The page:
By Tom Williams
In late June, 50 hockey players with ties to the United States Hockey League were selected in the NHL Draft.
USHL commissioner Bob Fallen could not be prouder.
“[That’s] comparable to any league in the world,” Fallen said earlier this week during the Youngstown Phantoms’ golf outing at The Lake Club. “It’s astounding when you consider these are amateur athletes who [chose] college.”
Fallen’s favorite team, the Chicago Blackhawks, took seven USHL prospects. Fallen overheard a Blackhawks executive explain why.
“He said to the media, ‘We picked the best available. Furthermore, our organization doesn’t need to rush 18-year-olds into the National Hockey League. We like to select them from a league where they have time to develop as players and young men.’” Fallen said.
“It was like a marketing spiel for our league,” Fallen said. “I was able to get permission from the Blackhawks to use the quote.”
This fall, the Phantoms will play in their sixth season in the USHL, the nation’s top junior hockey league. Unlike Canadian junior leagues where players are paid, the USHL players are amateurs.
Fallen, a marketing executive for Reebok-CCM, was hired in early June, replacing Skip Prince. He said his goal is simple: “Don’t screw it up.”
“This is the greatest junior league in North America,” Fallen said. “I believe that now moreso than even when I was interviewing for the position. “
Fallen has experienced the USHL from a parent’s perspective. His son Tommy is a senior defenseman for Yale who played for the Cedar Rapids RoughRiders.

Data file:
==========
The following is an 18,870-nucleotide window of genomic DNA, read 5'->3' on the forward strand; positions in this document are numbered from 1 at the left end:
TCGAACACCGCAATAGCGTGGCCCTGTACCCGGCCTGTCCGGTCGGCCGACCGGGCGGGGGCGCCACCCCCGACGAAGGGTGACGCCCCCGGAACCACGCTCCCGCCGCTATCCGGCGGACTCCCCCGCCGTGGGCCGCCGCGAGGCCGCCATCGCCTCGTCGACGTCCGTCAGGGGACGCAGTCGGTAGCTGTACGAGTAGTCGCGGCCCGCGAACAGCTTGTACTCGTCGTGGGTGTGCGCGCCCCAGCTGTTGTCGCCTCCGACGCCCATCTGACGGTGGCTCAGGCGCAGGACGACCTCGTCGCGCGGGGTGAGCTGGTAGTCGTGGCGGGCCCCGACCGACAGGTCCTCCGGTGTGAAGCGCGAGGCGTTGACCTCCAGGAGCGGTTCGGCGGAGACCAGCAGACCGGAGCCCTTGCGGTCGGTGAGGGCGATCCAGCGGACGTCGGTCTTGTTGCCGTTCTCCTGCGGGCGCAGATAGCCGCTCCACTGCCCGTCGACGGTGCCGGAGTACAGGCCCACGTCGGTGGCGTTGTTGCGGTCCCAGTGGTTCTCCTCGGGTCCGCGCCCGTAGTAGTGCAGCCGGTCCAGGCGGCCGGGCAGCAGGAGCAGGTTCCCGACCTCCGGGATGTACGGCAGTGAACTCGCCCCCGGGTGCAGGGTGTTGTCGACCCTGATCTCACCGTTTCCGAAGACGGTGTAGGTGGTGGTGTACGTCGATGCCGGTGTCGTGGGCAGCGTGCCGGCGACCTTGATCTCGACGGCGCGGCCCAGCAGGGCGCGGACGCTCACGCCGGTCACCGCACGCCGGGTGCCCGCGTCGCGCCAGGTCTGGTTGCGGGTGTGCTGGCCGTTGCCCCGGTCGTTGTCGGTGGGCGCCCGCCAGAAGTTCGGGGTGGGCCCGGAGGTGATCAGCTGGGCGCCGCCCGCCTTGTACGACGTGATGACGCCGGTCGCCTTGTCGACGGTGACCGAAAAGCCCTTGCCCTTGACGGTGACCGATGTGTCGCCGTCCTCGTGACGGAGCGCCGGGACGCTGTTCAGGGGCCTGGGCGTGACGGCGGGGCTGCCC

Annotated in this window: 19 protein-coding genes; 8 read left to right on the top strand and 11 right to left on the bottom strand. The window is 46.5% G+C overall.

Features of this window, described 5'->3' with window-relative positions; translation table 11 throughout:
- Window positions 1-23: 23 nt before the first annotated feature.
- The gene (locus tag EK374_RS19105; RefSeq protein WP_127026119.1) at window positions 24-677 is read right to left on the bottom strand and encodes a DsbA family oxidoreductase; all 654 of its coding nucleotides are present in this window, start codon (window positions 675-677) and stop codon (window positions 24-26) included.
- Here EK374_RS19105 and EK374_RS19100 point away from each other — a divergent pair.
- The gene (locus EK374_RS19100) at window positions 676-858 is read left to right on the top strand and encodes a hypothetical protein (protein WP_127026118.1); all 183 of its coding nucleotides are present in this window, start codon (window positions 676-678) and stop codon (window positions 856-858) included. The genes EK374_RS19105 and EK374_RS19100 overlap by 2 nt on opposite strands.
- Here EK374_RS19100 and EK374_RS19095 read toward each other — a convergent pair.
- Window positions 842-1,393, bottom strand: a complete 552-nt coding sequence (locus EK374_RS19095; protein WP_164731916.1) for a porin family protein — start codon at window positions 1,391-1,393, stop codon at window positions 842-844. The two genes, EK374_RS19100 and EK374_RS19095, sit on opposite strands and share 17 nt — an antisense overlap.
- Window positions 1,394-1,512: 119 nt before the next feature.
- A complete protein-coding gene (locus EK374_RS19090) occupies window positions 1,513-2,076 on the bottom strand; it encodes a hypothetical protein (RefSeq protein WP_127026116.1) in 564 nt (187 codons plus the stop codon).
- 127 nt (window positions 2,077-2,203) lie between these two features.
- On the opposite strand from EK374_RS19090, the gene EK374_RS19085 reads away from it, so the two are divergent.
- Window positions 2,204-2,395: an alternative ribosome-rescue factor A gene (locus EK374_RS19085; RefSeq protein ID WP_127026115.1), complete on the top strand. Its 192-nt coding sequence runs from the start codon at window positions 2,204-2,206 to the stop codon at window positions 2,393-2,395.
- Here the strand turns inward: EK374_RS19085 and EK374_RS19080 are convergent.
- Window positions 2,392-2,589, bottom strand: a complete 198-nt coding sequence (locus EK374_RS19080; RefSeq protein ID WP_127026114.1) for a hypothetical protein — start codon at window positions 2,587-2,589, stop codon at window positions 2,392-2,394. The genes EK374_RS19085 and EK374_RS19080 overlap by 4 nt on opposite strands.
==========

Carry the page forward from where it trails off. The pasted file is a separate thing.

Fallen said he’s proud of “what we stand for not only in terms of creating better hockey players but better young men and affording the opportunity where kids can be student athletes.
“A lot of people don’t know this, but 95 percent of our athletes got Division I scholarships at some level, which is astounding,” Fallen said.
Fallen is pleased Troy and Aafke Loney have joined Bruce Zoldan is owning the Phantoms. Loney, who is running the day-to-day operations for the Phantoms, played in the NHL for 15 seasons. The Loneys’ son Ty played for the Phantoms for two seasons before getting a scholarship at the University of Denver.
Fallen said Loney’s background “certainly doesn’t hurt. It’s about street cred. Troy Loney has street credibility in this market. He knows all about the developmental cycle.
“A lot of these guys [like Loney] who grew up playing major junior in Canada are like. ‘[the USHL] is really good,’” Fallen said.
“He’ll tell you that from a hockey perspective, the USHL is on par with any junior league in the world and that was proven in Philadelphia with the [NHL] draft,” Fallen said.